Budget 2020: 10% LIC Stake Sale  Could Raise Rs 80,000-90,000 Crore, Says Former Top Bureaucrat 
Former Economic Affairs Secretary Subhash Chandra Garg. (Photo: PTI)

Budget 2020: 10% LIC Stake Sale Could Raise Rs 80,000-90,000 Crore, Says Former Top Bureaucrat 

The Indian government has taken a step towards greater transparency in its accounting but still stopped short of providing real picture of its fiscal deficit. That’s according to Subhash Chandra Garg, former economic affairs secretary to the Government of India.

Garg, ahead of the budget, had cautioned that the ‘real fiscal deficit’ for 2019-20 could be between 4.5-5 percent of the gross domestic products. On Saturday, the government said its fiscal deficit expanded to 3.8 percent compared to the budgeted 3.3 percent. However, it also disclosed off-budget spending of about 1 percent of GDP. As such, the real fiscal deficit, according to BloombergQuint calculations, works out to about 4.97 percent of GDP.

Similarly, for FY21, the headline fiscal deficit has been pegged at 3.5 percent of GDP, the deficit inclusive of extra budgetary resources, will be close to 4.3 percent of GDP.

Garg said that next year’s deficit targets rely on “optimistic” tax targets and a large ambitious disinvestment of Life Insurance Corporation of India. If concluded, a 10 percent stake sale in LIC could help raise Rs 80,000-90,000 crore, Garg said, adding that the listing of India’s largest insurance company is a good move.

Edited excerpts of Garg’s conversation with BloombergQuint below:

The Fiscal Math

Did the government actually come clean on the fiscal side?

They have come clean in the sense that whatever is off-budget, is there. They have displayed all the numbers, whether it is the fully serviced bonds or it is the food subsidy being met through the National Small Savings Fund or the bonds being issued for capitalising banks, EXIM Bank etc. So, those all details are there in the budget papers.They have made even that much clear that next year, the food subsidy would be partly paid from the NSSF. So even that number has been stated. So, this is all there.

But this is not formally part of the fiscal deficit. So, what you see as the fiscal deficit -- 3.8 percent this year and 3.5 percent for next year -- is not the full deficit. To get the real fiscal deficit, one will have to add these numbers.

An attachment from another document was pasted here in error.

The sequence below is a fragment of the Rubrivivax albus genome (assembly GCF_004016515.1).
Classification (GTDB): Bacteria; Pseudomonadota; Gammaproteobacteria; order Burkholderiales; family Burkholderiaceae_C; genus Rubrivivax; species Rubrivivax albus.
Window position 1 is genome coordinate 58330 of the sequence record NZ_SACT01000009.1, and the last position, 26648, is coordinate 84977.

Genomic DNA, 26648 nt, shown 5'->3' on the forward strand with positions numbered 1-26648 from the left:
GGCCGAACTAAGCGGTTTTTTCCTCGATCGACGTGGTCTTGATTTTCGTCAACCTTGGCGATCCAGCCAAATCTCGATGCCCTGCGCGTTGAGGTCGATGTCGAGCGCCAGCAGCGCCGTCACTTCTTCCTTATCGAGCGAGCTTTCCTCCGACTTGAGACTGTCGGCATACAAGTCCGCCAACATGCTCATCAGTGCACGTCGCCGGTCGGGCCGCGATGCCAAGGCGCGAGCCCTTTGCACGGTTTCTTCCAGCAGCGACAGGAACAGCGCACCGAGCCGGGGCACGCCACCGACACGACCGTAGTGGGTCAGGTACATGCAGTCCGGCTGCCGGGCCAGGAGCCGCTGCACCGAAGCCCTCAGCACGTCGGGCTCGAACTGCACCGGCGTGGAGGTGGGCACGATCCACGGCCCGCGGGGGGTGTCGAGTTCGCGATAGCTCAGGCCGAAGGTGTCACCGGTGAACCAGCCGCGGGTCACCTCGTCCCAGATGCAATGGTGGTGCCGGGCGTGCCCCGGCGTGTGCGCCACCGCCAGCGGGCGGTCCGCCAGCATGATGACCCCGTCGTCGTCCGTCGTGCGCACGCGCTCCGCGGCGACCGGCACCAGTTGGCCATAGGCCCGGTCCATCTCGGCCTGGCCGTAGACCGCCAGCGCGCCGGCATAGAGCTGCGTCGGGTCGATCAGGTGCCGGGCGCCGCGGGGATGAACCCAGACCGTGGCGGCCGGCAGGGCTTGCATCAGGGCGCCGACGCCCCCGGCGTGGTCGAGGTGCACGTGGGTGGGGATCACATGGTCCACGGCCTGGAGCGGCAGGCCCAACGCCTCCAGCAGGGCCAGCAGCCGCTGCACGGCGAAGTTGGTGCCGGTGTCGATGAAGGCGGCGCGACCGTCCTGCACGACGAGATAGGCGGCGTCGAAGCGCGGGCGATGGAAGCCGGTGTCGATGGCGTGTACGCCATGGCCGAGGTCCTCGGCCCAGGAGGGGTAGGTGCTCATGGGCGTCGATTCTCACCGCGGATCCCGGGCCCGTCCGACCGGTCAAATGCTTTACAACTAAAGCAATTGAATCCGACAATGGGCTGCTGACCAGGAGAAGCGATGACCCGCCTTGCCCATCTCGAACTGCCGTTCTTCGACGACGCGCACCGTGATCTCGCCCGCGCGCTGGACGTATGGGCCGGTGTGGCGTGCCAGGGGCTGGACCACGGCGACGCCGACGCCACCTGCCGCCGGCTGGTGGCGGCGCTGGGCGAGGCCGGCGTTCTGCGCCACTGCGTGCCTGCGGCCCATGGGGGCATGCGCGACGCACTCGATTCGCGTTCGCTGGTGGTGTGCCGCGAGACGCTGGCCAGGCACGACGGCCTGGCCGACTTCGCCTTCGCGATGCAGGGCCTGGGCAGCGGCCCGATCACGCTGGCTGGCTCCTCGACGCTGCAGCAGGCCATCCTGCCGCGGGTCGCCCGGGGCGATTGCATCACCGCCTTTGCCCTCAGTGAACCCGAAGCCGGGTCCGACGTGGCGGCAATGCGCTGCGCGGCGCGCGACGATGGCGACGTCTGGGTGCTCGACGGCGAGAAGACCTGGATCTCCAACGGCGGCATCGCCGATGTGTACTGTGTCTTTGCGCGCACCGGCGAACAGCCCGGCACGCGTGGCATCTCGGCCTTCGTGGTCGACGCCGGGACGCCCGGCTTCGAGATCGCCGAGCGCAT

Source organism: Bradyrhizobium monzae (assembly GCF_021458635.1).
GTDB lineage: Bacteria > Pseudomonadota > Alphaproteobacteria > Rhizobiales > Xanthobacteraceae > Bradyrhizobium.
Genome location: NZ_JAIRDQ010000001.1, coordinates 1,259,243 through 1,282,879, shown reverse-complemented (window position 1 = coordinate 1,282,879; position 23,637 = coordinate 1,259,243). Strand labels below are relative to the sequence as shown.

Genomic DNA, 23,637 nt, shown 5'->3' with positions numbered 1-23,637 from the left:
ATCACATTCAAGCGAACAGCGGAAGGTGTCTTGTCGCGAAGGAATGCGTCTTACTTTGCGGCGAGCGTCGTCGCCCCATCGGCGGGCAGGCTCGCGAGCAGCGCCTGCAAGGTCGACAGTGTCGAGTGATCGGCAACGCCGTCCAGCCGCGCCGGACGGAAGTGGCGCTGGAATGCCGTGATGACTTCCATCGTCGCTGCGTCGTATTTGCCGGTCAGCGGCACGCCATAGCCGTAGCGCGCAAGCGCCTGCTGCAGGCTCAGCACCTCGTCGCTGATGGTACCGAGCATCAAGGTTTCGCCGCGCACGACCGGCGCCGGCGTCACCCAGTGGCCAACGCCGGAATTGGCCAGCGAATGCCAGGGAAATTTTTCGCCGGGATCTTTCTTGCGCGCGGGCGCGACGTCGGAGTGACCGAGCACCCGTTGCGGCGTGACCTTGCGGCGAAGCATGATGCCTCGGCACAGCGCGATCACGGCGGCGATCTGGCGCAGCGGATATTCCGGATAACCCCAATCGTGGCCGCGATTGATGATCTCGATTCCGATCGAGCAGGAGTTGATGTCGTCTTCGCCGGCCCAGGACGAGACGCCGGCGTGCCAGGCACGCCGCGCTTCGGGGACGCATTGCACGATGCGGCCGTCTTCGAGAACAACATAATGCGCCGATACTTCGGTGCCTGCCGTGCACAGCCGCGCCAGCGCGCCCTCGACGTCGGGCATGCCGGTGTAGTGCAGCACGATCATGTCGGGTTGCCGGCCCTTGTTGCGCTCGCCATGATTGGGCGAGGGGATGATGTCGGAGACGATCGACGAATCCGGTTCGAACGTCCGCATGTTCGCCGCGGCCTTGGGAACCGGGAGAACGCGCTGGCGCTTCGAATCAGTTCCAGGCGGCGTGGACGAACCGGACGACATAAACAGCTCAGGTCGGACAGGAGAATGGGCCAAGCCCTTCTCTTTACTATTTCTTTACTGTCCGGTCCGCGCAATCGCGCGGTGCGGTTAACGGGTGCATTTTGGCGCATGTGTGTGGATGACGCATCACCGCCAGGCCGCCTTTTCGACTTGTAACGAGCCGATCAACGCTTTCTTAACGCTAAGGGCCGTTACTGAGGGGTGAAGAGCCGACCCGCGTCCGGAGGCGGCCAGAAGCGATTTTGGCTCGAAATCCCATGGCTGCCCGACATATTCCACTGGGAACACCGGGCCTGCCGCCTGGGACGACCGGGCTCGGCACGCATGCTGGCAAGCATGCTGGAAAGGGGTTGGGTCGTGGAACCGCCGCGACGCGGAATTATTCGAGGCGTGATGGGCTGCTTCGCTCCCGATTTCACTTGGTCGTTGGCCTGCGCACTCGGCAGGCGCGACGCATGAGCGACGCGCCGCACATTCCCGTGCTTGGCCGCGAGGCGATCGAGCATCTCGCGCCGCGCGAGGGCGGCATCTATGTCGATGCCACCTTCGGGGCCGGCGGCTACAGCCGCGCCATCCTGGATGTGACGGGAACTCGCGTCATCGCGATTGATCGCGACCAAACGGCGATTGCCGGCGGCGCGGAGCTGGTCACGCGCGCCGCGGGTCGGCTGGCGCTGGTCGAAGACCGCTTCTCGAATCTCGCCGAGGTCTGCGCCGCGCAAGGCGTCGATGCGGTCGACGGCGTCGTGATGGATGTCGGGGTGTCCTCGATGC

And I did precisely that.  If you take the headline fiscal deficit number, then you would add the extra budgetary resources to that and the bank recapitalisation amount for FY20. So, if you put all three together, you get a real fiscal deficit of close to 4.97 percent of GDP. Am I close to the actual number?

That’s correct. So, these three numbers are roughly Rs 75,000 crores for the food subsidy, Rs 44,000 crores for fully serviced bonds and something close to Rs 75,000 crore for recapitalisation. So, all these added together would be about 1 percent of GDP for the current year. That added to a fiscal deficit of 3.8 percent is 4.8-4.9 percent. So, you’re very close to it and you have got it accurately to my mind.

On the borrowing side, the government is borrowing Rs 2.4 lakh crore from the NSSF this year and next year. Isn’t this very large?

It’s very simple. It means that the government prefers to borrow through the NSSF rather than borrowing from the market and that could lead to, in my judgment, the interest rates on small savings instruments being kept at the higher level as they have been kept this year. No adjustment has been made in the interest rates of the small saving instruments, that would have led to this year’s projected surplus on the NSSF account being raised from Rs 1.3 lakh crore to Rs 2.4 lakh crore.

I assume that the same policy will continue next year so that you can get more out of the small savings. There is another implication at this moment. I’m not sure how it plays out. The government has reduced the income tax rates but has taken away certain exemptions and that includes the exemptions under 80 (c), which include the investment in public provident fund and all. This could reduce inflows into small savings.

But still keeping the interest rates high relative to other instruments might lead to more inflows.

Do the tax collection estimates look reasonable to you?